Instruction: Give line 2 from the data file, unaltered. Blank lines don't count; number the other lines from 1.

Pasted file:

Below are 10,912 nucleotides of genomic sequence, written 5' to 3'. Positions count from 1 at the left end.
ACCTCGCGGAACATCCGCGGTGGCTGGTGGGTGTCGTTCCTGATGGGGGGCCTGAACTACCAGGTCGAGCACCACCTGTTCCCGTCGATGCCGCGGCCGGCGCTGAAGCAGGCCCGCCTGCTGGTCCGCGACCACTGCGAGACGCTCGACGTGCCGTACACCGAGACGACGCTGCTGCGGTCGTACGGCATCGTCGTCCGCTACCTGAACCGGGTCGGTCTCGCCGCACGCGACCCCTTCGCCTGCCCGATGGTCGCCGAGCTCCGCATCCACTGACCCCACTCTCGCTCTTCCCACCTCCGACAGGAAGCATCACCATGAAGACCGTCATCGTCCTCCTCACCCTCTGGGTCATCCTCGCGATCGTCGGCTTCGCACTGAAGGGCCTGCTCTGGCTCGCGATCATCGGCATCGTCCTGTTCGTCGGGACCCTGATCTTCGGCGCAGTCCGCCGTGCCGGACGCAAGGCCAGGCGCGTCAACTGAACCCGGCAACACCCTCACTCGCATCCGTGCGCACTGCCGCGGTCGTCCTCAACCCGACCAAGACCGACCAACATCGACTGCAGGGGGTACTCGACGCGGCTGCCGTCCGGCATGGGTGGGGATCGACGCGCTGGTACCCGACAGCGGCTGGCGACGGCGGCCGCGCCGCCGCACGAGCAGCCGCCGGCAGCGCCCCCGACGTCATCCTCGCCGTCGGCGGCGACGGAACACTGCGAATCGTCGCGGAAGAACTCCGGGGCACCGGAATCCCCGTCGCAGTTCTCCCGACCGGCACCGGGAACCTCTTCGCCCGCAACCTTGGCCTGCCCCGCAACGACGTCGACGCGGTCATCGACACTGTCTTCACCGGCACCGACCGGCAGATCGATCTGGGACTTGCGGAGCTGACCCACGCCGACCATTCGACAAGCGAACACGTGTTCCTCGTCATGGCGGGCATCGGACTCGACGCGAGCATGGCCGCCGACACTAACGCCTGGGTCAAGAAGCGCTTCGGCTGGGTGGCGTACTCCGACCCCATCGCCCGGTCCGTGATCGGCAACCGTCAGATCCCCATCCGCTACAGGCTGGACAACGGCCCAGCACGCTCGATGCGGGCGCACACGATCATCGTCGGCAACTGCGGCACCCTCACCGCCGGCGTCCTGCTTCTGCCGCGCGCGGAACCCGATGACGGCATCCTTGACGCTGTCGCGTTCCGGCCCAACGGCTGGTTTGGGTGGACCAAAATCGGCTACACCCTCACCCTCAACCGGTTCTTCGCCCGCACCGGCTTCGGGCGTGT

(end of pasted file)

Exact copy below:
ACCTCGCGGAACATCCGCGGTGGCTGGTGGGTGTCGTTCCTGATGGGGGGCCTGAACTACCAGGTCGAGCACCACCTGTTCCCGTCGATGCCGCGGCCGGCGCTGAAGCAGGCCCGCCTGCTGGTCCGCGACCACTGCGAGACGCTCGACGTGCCGTACACCGAGACGACGCTGCTGCGGTCGTACGGCATCGTCGTCCGCTACCTGAACCGGGTCGGTCTCGCCGCACGCGACCCCTTCGCCTGCCCGATGGTCGCCGAGCTCCGCATCCACTGACCCCACTCTCGCTCTTCCCACCTCCGACAGGAAGCATCACCATGAAGACCGTCATCGTCCTCCTCACCCTCTGGGTCATCCTCGCGATCGTCGGCTTCGCACTGAAGGGCCTGCTCTGGCTCGCGATCATCGGCATCGTCCTGTTCGTCGGGACCCTGATCTTCGGCGCAGTCCGCCGTGCCGGACGCAAGGCCAGGCGCGTCAACTGAACCCGGCAACACCCTCACTCGCATCCGTGCGCACTGCCGCGGTCGTCCTCAACCCGACCAAGACCGACCAACATCGACTGCAGGGGGTACTCGACGCGGCTGCCGTCCGGCATGGGTGGGGATCGACGCGCTGGTACCCGACAGCGGCTGGCGACGGCGGCCGCGCCGCCGCACGAGCAGCCGCCGGCAGCGCCCCCGACGTCATCCTCGCCGTCGGCGGCGACGGAACACTGCGAATCGTCGCGGAAGAACTCCGGGGCACCGGAATCCCCGTCGCAGTTCTCCCGACCGGCACCGGGAACCTCTTCGCCCGCAACCTTGGCCTGCCCCGCAACGACGTCGACGCGGTCATCGACACTGTCTTCACCGGCACCGACCGGCAGATCGATCTGGGACTTGCGGAGCTGACCCACGCCGACCATTCGACAAGCGAACACGTGTTCCTCGTCATGGCGGGCATCGGACTCGACGCGAGCATGGCCGCCGACACTAACGCCTGGGTCAAGAAGCGCTTCGGCTGGGTGGCGTACTCCGACCCCATCGCCCGGTCCGTGATCGGCAACCGTCAGATCCCCATCCGCTACAGGCTGGACAACGGCCCAGCACGCTCGATGCGGGCGCACACGATCATCGTCGGCAACTGCGGCACCCTCACCGCCGGCGTCCTGCTTCTGCCGCGCGCGGAACCCGATGACGGCATCCTTGACGCTGTCGCGTTCCGGCCCAACGGCTGGTTTGGGTGGACCAAAATCGGCTACACCCTCACCCTCAACCGGTTCTTCGCCCGCACCGGCTTCGGGCGTGT